I’ve been recommending the book Explore It! by Elizabeth Hendrickson for years, because I had heard the author interviewed in a podcast, and because I was familiar with her Test Heuristics Cheat Sheet. This month, I decided it was about time that I actually read her book, and I am so glad I did!
This book should be required reading for anyone who wants to test software. It contains the most thorough descriptions I have ever read of how to think about what to test. Developers will find the book extremely helpful as well; if they would use its ideas to test their own software, they’d find bugs long before anyone else did!
The author begins the book with a discussion of the difference between exploring and checking. Checking is what a tester does when they want to make sure that the software does what it’s supposed to do. Exploring is what a tester does when they want to find out what happens if the user or the system doesn’t behave as expected. In order to fully test a system, you need to use both methods. I’ve met many software testers who just check the software. Then they (and their team) are surprised when bugs are discovered in production!
My favorite thing about the book is the testing heuristics that are suggested. These are concepts that you can apply to virtually any application, and they’d make a great mental (or physical) checklist when you are testing. Here are some of my favorites:
- Zero, One, Many: what happens if you have zero of something that is expected, or just one of something where there are supposed to be many, or many of something where is supposed to be one?
- Beginning, Middle, End: what if you do something at the beginning of a list or a text block? What if you do it at the end? What if you do it somewhere in the middle?
- Nesting: for a file structure, XML, or JSON that is nested, how deep can the nesting go? Is there a point where nesting is so deep that it breaks the system?
- Nouns and Verbs: think about all the nouns in your application, such as “file”, “message”, “record”. Then think about all the verbs in your system, such as “create”, “send”, “delete”. Try pairing the nouns and verbs in new ways and doing those actions to see if you can find any action that is unsupported and causes errors.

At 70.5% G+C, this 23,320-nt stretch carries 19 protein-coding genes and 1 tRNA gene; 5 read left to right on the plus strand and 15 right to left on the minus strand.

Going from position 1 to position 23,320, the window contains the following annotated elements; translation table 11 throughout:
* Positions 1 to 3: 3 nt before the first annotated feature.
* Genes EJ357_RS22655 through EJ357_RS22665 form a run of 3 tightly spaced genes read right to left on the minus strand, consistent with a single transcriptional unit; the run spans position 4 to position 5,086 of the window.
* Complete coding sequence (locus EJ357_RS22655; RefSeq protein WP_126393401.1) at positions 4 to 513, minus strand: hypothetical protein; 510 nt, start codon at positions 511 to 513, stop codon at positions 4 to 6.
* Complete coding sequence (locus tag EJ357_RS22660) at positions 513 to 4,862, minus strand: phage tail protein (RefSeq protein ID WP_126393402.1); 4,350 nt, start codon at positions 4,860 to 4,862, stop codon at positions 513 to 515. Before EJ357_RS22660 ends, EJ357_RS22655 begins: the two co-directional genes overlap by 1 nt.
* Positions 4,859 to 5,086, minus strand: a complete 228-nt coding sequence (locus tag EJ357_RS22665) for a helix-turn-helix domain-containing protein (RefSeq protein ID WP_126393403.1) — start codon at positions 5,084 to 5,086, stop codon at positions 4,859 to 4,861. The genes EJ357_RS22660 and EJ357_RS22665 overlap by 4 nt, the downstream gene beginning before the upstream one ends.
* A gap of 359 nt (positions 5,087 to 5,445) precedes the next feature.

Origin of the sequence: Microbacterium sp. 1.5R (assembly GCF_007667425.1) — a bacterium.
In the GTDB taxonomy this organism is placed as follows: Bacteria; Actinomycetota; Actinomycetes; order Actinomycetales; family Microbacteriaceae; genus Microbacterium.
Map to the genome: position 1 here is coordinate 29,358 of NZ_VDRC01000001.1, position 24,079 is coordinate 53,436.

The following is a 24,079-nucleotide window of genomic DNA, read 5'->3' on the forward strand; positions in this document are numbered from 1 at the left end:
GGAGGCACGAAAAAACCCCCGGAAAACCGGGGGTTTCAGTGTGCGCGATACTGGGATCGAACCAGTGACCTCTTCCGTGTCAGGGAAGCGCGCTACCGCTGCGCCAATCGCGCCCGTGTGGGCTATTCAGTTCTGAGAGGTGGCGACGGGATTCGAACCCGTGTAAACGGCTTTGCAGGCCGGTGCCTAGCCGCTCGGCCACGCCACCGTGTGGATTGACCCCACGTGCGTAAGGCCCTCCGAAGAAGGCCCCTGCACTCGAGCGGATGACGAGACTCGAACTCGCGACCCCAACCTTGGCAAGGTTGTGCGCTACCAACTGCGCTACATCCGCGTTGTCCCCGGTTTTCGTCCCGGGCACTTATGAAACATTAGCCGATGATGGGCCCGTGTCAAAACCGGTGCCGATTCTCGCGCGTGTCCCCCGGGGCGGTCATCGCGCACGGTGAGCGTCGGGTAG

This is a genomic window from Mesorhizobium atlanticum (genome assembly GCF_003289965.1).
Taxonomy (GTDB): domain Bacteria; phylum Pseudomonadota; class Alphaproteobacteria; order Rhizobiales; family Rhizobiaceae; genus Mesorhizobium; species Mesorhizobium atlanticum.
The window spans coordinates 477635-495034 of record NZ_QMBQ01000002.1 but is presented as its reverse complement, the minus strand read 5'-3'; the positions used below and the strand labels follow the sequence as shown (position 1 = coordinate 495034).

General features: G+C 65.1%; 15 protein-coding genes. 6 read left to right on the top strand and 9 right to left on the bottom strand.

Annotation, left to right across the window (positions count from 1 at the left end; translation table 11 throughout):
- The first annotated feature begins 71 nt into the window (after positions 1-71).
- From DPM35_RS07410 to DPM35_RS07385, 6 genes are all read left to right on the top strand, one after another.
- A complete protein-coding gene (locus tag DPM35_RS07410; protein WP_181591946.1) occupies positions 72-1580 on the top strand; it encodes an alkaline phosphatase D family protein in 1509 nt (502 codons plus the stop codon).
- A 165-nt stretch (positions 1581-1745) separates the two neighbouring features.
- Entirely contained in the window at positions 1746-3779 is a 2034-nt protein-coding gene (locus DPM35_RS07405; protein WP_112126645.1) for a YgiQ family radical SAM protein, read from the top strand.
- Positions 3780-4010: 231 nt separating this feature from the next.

- Reverse: think about the typical user workflow and try it all in reverse. See if you can confuse the system or generate unexpected behavior.
- Files: delete a file that is expected by the application, or replace it with a corrupted or empty file. See how the system responds.
- Stress the system: leave the application running overnight and see what happens. Or try chaos testing, either through using chaos testing software or by putting a shoe (or a toddler or cat) on the keyboard.
- Interrupt the state: see what happens if you disconnect from the network or put the device to sleep in the middle of an operation.
Another thing I really enjoyed about the book was the stories the author told of real-world bugs she found and situations she encountered. These are always so entertaining and instructive for testers! My favorite story was the one where she had a product owner and a lead developer who she was absolutely sure were misunderstanding each other. When she voiced her concerns to each of them, they dismissed her and said they didn’t need another product meeting; they knew they were both clear about the product expectations. Finally, she got them to come to a “test planning” meeting, and when she outlined the most basic use case that the product owner was expecting, the developer said that the use case would be impossible. It was eye-opening for both of them!
Talking with product designers and developers is an important theme in the book. The author advises that it’s important to meet with designers and developers to determine what the Never and Always rules are for a feature or application. For example, if you are testing a financial app, it’s fairly certain that you would Never want a monetary calculation to be rounded incorrectly. And when you are working with a medical device, you would Always want it work, even in the event of a power failure. When you learn what the Never and Always rules are for your application, you can use that knowledge to design appropriate tests.
Explore It! was clearly written, entertaining, and filled with great advice for exploratory testing and for creating test plans. I recommend it for anyone who wants to make sure they are releasing high-quality software!
Thanks for the nice review on the great book as well as sharing the test heuristics cheat sheet. I perform exploratory testing for every release, I hope this book can help me to improve my exploratory testing skills. I liked the cheat sheet a lot. I’ll take a print out of it and paste it at my desk.
I’m glad you found my post helpful, Soma!
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